When Intel launched its Optane Memory caching SSDs two years ago, it limited their support to mainstream and higher-end platforms essentially considering them premium products. Whether or not hybrid storage subsystems were ever a prerogative of premium PCs is up to debate (they are in case of Apple’s iMac AIOs), but Intel recently expanded support for its Optane Memory caching SSDs to Celeron and Pentium-based desktop systems.
The Intel Optane Memory driver for system acceleration version 22.214.171.1249 as well as the Intel Rapid Storage Technology driver 126.96.36.1999 add support for Intel’s desktop Celeron and Pentium processors that are based on the Coffee Lake microarchitecture (i.e., belong to Intel’s 8th Gen Core processors). In addition to software support, Intel’s Optane Memory or Optane Memory M10 caching SSDs have to be supported by system BIOS and have to be installed in an M.2 slot connected to PCIe lanes of the chipset.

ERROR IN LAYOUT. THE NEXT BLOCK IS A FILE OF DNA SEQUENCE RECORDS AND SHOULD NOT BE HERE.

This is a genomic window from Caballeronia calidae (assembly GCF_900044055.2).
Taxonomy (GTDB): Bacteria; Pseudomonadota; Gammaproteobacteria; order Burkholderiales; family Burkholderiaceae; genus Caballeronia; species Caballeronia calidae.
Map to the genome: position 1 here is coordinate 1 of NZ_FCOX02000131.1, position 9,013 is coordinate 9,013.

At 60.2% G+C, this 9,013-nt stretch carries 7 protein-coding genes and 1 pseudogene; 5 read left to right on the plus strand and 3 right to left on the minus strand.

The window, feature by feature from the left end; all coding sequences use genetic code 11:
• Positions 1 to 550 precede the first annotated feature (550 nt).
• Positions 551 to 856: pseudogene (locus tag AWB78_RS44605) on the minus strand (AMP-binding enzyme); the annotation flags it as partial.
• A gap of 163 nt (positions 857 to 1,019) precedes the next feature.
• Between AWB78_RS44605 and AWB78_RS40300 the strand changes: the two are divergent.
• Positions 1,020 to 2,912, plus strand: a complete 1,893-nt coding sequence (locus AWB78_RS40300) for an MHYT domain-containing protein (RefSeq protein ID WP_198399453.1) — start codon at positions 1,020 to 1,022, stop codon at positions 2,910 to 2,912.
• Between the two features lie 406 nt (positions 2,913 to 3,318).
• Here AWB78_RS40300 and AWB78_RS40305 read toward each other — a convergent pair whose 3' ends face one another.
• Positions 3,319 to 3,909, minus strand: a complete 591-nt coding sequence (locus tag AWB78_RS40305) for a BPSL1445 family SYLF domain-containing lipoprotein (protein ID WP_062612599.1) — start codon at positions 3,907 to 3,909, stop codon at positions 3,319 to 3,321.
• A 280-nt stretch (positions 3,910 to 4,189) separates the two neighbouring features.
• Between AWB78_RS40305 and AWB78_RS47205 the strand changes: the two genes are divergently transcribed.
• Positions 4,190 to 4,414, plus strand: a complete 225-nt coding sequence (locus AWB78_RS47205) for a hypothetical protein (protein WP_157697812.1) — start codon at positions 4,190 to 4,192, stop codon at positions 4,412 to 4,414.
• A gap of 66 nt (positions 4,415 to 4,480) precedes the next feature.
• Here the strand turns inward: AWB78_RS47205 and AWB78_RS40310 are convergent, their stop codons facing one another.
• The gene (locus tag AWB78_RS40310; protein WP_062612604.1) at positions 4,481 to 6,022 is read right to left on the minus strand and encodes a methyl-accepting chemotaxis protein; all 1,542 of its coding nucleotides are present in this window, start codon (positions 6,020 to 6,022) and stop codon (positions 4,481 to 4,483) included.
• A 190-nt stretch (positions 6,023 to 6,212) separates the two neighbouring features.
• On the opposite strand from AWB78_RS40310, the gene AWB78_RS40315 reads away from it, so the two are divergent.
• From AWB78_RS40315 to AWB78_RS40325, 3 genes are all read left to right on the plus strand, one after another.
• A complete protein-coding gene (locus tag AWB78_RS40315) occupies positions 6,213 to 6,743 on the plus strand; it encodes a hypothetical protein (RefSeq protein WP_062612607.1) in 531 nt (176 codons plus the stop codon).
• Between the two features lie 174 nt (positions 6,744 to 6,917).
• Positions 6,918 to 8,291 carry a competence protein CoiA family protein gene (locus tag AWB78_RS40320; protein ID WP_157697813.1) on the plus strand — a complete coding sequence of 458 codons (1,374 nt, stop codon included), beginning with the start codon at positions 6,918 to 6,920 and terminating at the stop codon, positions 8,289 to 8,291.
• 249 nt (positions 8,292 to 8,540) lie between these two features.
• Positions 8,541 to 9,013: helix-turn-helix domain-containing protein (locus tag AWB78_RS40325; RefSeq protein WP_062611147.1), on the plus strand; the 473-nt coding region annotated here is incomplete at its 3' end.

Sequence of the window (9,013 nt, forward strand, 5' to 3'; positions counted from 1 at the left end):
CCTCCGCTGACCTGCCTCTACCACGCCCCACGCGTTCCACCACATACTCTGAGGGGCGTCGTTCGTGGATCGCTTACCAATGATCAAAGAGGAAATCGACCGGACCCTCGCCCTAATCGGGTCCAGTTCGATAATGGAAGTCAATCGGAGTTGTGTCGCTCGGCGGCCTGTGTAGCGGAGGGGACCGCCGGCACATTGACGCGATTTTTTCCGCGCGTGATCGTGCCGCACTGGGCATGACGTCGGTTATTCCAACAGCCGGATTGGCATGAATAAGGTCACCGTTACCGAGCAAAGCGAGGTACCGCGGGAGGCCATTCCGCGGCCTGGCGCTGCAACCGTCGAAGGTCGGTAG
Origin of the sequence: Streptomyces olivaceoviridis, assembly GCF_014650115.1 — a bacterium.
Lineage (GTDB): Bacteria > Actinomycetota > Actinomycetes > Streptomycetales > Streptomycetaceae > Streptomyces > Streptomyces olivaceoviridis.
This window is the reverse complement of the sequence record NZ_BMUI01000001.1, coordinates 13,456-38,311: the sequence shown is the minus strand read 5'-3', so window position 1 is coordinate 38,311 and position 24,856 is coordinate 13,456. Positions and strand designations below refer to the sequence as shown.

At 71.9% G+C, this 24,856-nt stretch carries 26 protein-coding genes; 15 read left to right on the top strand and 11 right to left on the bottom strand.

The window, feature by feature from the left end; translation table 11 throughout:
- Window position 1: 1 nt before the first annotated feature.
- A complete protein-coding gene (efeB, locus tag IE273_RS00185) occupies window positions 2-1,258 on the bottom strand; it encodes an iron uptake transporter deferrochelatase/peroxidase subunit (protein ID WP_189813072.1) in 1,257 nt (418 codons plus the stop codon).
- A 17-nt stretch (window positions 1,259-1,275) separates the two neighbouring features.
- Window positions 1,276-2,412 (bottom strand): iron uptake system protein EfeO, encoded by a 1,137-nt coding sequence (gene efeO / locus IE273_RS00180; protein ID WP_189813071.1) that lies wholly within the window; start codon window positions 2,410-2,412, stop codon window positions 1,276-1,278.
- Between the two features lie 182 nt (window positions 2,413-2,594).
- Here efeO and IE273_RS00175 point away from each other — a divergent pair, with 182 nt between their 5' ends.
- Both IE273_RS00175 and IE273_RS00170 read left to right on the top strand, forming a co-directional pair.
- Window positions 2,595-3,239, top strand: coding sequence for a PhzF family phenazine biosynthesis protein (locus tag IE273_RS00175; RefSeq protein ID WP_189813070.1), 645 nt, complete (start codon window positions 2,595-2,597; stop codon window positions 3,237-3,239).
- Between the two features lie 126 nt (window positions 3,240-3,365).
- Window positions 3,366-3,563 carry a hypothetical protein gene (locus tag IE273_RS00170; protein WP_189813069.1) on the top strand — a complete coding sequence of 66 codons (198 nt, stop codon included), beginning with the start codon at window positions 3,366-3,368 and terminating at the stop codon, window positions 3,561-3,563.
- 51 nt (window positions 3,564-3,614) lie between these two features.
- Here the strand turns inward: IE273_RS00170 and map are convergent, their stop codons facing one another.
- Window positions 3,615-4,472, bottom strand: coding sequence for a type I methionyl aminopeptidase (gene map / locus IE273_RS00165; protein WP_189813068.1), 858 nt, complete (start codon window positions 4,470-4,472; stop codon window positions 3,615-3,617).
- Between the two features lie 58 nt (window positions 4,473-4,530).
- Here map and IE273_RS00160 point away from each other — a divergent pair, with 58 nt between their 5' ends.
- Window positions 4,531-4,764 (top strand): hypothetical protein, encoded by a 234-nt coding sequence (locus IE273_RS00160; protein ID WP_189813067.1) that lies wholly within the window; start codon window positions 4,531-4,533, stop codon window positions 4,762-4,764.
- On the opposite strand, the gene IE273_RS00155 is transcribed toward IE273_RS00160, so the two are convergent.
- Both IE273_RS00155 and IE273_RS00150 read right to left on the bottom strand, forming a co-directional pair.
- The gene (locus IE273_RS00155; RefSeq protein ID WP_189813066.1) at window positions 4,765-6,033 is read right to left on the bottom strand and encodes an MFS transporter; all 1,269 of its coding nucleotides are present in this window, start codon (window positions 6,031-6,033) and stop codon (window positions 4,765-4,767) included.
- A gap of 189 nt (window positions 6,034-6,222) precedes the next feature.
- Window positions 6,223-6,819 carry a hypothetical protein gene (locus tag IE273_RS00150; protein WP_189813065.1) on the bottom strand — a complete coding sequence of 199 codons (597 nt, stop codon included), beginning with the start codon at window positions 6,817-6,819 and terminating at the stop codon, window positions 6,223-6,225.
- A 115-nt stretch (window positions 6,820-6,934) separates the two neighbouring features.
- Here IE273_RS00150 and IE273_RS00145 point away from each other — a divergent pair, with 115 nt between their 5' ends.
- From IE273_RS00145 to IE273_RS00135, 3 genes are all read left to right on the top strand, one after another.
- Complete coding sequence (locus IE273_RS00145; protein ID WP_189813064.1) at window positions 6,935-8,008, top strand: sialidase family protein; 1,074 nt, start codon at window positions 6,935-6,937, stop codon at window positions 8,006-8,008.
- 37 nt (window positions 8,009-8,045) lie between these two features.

Caching SSDs store frequently accessed data thus speeding up time it takes to boot an OS as well as frequently used applications compared to a mechanical hard drive. As our review demonstrated back in 2017, a 32 GB Optane Memory SSD brought a noticeable improvement to a system only featuring a hard drive. But while caching SSDs enable storage subsystems that bring together performance of an SSD and a capacity of a hard drive, they cannot guarantee consistently high performance at all times.
Even considering all the limitations of caching SSDs, adding support of Optane Memory to desktop platforms based on Intel’s entry-level processors will clearly make these systems more responsive, which will make them more competitive too.